Today is Easter Sunday in the Northern hemisphere so it seemed fitting to do a list with an Easter slant. Our previous Easter list was very religious, so this one is is based on a secular Easter tradition: bunnies. Happy Easter, Listversers!
The Energizer Bunny is starting work in his 4th decade. Debuting in the 80’s, The Energizer Bunny was in a group of toys featured in the famous battery company’s commercial. He was a standout, and from then on has been acting alone in commercials. I guess it makes sense, since he keeps going.. and going.. and going…..
Harvey is a pooka: an Irish spirit in the guise of a giant rabbit. He is the best friend of Elwood P. Dowd, a lovable character who is thought of as the town screwball because of his invisible friend. Although we never actually see Harvey, his existence is confirmed by the end of the movie.
The Killer Rabbit of Caerbannog, the guardian of the Legendary Black Beast of Aaaaarrrrrggggghhhhh. When the Knights of the Round Table are led to his lair by Tim the Enchanter, the Killer Rabbit of Caerbannog fools the knights with his non-intimidating appearance. He pounces and kills both Ector and Gawain before he is slain with The Holy Hand Grenade of Antioch.
Quite an appropriate name for Winnie the Pooh’s neurotic friend, for that is exactly what he is. Rabbit is a worrywart, who always does his best to keep Pooh and Piglet from danger. Whenever Pooh, Tigger or Piglet are about to set out on some sort of adventure, Rabbit is always there to point out the cons.
Possibly the world’s only vegetable addict. So strong are Peter’s desires he is willing to risk life and limb to get into Farmer McGregor’s garden. In his final attempt at thievery, Peter loses his clothes. Mr McGregor uses them on a fancy new scarecrow and Peter has to go home nude. He gets a bit of a scolding and ends up with a cold. Peter makes appearances in a few more Beatrix Potter books, but is never again a title character.
Roger Rabbit is a character from the novel “Who Censored Roger Rabbit?” by Gary K. Wolf. In 1988, it was adapted into the huge moneymaking film, “Who Framed Roger Rabbit?”, with Roger as the star actor of Maroon cartoon studio, owned by R.K. Maroon. Roger is set up for the murder of Marvin Acme by Judge Doom. Roger has a wife, Mrs. Jessica Rabbit, who is a sexily drawn human woman toon. Roger believes she had an affair with Marvin Acme, and it is because of this scandal that people believe Roger committed the murder. A P.I. clears Roger’s name in the end.
Making his debut in 1954, the Trix Rabbit has been in a mostly fruitless (pun intended) pursuit of the sugary cereal, ever since. On a few occasions he has managed to score a bite or two, but not much else. Usually he is beaten, with his identity being uncovered just before he get a mouthful, and he is met with the taunt “Silly Rabbit! Trix are for kids!” If he has all the money for disguises, one has to ponder why he didn’t pay some crackhead to go buy him some cereal? Perhaps the Trix Rabbit is not too intelligent.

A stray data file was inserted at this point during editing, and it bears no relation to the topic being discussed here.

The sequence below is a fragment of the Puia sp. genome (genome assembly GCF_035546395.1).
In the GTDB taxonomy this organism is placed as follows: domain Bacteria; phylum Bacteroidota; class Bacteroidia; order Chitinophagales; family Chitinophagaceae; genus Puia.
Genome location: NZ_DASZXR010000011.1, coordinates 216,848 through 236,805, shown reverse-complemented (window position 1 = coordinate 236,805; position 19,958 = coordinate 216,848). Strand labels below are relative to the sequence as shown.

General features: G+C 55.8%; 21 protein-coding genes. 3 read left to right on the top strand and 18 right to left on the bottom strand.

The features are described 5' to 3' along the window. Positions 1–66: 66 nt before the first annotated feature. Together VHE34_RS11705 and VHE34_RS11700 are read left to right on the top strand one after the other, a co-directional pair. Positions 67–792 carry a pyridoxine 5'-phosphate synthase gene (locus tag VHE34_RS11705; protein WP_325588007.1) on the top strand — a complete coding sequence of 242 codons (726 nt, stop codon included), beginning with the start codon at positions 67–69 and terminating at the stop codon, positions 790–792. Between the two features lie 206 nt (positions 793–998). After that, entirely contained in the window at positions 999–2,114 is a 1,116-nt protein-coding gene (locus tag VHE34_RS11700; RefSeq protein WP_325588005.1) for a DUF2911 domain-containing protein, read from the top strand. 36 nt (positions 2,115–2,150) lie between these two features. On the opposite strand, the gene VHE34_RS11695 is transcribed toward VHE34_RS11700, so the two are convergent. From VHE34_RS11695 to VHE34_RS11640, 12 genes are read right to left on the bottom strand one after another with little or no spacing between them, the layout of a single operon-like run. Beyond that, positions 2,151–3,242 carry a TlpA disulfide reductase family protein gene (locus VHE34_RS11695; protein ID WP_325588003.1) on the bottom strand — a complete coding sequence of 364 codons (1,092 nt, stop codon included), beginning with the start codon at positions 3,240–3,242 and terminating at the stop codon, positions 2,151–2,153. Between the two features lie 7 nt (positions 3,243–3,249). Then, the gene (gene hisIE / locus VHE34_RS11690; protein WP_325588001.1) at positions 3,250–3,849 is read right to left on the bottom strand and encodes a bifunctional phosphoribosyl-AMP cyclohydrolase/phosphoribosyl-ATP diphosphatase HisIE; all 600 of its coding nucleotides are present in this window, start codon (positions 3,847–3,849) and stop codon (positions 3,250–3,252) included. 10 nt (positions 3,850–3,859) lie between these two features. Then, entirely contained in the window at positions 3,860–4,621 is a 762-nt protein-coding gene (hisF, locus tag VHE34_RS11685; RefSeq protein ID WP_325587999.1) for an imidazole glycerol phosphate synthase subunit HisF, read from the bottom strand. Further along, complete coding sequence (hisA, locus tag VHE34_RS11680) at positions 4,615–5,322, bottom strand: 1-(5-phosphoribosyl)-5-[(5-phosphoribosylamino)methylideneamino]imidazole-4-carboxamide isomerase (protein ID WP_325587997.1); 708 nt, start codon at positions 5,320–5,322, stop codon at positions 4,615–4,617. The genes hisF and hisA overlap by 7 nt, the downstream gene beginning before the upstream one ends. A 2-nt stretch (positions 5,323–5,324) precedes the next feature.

Another depiction of a neurotic rabbit. The White Rabbit is a character from Lewis Carroll’s book “Alice’s Adventures in Wonderland”, and he is the first Wonderland character Alice meets, muttering “Oh Dear! Oh Dear! I shall be too late!” Alice is curious just what he will be late for, and chases him down the rabbit hole and thus, into Wonderland itself, setting the stage for one of the greatest children’s books in history.
Bugs Bunny is, far and away, the biggest star of Looney Tunes and Merrie Melodies cartoons. Beginning his career definitively in 1940, in the cartoon “A Wild Hare”, he has tormented Elmer Fudd, Daffy Duck and Yosemite Sam ever since. Starring in over 150 Warner Brother’s shorts, he is definitely an icon in American animation to rival Mickey Mouse. During WWII, Warner Bros. Studios used Bugs Bunny cartoons as a morale booster for US troops serving here and abroad. Though not always PC, the cartoon shorts were patriotic and definitely roused the spirits of American soldiers and civilians alike. Scoring 3 Oscar nominations and 1 win throughout his career, Bugs Bunny is the only rabbit on this list with a star on the walk of fame.
This myth of a rabbit bringing eggs and candy to the children on Easter has its origins in Germany. Rabbits, breeding like they do, have long been a symbol of fertility in Germany, and plenty of other places. Eggs being a symbol of birth and renewal just went hand in hand with the rabbit. German settlers spread the tale throughout Europe, and eventually to America, where America made the whole Easter Bunny racket into the commercial juggernaut it is today. From giant chocolate rabbits to enormous Easter Baskets filled with remote control cars to mp3 players, the Easter Bunny brings it all.